The Sozu.S1’s stick and buttons use super-responsive and hard-wearing micro-switched connections that are common in the arcade scene. Manufactured by Sanwa – a Japanese company which, amongst other things, specialises in coin-op and controller components – they’re precise, robust and very, very noisy. Each push of the stick or press of a button results in an audible “click” as the micro-switch connects. It’s a sound that will be instantly familiar to anyone who remembers the golden era of arcades, but if you’re used to modern controllers then it might be a bit overwhelming.

Noisiness aside, the Sanwa parts ensure that every movement and button input feels fantastic; the stick really comes into its own when playing fast-paced titles such as Street Fighter II, Contra III or Super Ghouls ‘n Ghosts.

If you’re playing an arcade shooter then the “Master Turbo” system will be of interest. You can enable it with the flick of a switch and control the speed with the CNC lathed aluminium control dial. The other row of switches – located above the main action buttons – enable you to remap the controls, which is handy if you want a slightly different layout for certain games. The stick comes with a decent set of instructions that explain exactly how these features work.


When you’re spending the best part of £400 on a controller, you ideally want it to be compatible with as many systems as possible – but the Sozu.S1 will only connect to the SNES (and its Japanese equivalent, the Super Famicom). The plug is identical to the one you’ll find on those consoles – a totally proprietary connection created by Nintendo – so there’s no chance of using it with your other retro systems (the Mega Drive, for example, used an off-the-shelf 9-pin connector that was also found on the Master System, Amiga, C64 and other systems).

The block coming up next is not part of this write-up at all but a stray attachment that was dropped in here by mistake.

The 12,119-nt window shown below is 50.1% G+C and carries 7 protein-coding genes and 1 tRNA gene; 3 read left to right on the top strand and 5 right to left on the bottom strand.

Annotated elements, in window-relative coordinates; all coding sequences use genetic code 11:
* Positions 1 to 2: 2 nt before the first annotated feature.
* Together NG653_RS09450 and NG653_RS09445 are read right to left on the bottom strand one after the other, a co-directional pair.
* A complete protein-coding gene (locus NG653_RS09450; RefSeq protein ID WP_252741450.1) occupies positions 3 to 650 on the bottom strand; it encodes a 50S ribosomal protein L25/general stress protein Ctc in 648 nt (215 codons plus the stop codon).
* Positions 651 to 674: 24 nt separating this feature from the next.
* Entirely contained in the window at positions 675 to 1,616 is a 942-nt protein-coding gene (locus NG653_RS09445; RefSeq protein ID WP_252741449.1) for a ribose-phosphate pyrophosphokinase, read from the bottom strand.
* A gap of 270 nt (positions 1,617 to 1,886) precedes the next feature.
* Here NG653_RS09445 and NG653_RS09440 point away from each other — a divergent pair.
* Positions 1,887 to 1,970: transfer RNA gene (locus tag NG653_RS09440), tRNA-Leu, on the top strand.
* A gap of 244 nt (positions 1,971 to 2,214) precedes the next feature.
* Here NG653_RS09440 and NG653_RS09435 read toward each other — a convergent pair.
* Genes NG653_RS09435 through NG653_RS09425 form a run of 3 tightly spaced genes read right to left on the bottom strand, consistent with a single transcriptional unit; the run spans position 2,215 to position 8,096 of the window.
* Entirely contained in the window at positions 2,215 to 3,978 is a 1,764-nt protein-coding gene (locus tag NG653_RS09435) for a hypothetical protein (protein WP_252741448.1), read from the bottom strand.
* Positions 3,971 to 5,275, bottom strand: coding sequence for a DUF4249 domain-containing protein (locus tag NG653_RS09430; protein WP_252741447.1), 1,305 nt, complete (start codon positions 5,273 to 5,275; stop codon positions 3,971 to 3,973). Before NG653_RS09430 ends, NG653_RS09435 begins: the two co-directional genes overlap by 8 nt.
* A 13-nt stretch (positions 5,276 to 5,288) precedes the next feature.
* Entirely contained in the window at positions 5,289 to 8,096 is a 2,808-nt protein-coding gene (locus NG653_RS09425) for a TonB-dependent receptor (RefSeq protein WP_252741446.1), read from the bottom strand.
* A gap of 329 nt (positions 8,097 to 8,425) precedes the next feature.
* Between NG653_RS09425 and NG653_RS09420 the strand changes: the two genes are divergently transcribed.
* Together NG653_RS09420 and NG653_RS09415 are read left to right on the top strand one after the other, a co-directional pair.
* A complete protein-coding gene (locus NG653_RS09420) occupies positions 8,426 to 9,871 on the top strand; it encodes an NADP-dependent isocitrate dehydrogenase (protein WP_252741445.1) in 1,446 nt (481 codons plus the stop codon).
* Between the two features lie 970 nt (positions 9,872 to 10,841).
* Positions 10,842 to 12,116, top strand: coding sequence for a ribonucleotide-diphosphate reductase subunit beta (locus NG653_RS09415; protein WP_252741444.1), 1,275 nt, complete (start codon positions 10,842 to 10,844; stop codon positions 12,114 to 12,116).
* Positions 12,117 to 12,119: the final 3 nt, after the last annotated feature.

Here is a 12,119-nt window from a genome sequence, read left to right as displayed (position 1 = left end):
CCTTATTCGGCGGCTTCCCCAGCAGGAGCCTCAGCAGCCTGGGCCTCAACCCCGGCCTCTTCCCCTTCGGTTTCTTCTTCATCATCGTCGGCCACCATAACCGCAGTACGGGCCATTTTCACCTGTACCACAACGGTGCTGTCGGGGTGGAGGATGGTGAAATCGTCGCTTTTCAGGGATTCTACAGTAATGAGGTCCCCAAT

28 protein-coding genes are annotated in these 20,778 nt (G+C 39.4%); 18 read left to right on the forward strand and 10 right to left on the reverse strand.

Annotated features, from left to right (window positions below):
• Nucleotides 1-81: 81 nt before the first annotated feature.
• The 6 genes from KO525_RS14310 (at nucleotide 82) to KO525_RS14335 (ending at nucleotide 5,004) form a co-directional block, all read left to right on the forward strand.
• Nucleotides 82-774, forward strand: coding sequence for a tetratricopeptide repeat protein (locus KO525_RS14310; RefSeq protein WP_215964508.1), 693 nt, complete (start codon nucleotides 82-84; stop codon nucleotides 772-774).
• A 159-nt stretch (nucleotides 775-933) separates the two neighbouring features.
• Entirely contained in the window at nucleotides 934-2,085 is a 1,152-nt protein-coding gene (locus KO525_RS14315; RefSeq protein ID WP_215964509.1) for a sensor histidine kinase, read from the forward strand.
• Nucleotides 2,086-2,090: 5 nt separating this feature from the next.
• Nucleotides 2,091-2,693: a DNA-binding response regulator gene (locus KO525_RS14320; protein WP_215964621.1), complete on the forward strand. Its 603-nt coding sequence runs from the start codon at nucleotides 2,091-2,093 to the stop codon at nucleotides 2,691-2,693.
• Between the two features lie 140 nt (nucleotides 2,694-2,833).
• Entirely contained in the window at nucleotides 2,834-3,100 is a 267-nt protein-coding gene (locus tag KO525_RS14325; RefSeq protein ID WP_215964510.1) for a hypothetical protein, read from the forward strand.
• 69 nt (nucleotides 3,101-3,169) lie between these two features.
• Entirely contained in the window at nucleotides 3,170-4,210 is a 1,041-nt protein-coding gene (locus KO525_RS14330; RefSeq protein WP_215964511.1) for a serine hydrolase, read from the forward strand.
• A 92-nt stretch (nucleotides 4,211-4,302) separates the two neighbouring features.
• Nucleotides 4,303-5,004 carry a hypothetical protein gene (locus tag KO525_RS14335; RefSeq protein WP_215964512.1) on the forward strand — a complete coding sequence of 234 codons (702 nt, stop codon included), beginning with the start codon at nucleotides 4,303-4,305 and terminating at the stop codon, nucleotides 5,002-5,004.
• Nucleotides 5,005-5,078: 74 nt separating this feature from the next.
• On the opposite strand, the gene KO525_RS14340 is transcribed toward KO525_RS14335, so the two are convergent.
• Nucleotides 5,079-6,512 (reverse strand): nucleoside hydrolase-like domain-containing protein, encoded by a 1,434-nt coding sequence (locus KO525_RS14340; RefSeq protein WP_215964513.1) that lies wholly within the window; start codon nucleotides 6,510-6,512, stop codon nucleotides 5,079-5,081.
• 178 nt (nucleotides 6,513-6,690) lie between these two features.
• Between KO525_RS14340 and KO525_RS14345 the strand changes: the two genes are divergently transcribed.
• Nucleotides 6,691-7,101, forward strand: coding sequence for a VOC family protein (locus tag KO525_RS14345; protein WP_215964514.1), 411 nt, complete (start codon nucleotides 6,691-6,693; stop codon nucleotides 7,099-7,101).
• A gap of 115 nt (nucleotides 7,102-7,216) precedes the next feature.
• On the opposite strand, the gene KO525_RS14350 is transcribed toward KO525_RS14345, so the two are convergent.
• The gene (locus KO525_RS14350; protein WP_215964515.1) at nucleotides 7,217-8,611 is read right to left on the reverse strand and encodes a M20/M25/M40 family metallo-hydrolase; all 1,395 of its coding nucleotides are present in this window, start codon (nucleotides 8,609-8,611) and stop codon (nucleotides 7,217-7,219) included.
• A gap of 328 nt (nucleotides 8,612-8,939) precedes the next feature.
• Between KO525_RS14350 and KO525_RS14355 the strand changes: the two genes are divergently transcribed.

Had Shika Arcades gone for a multi-plug connector – or even included a USB option – then the Sozu.S1 would be more appealing, but the company has stated its objective was to create the best possible controller for the SNES. On the flip side, had more systems been supported, then the cost of purchase would have risen dramatically.


Usually, we’d scoff at the idea of spending £400 on a controller that can only be used with a single (outdated) console, but the Sozu.S1 is much more than just a simple gaming interface. It’s an investment that will not only increase in value as time goes on, but it will also age beautifully. In short, it’s sure to become the centerpiece of your vintage gaming collection.

Nevertheless, the cost of entry is astronomical and it’s clear this isn’t going to be a product for everyone. If you’re quite comfortable experiencing the 16-bit golden era on your SNES Classic Edition, and don’t see the need to use original hardware, you’re unlikely to see the appeal of a wooden arcade stick that costs as much as a PS4 Pro.

However, retro gaming purists are likely to have placed their preorder weeks ago. The cost may be truly formidable, but this really is the best controller you can get for the original SNES – a niche accolade if ever there was one.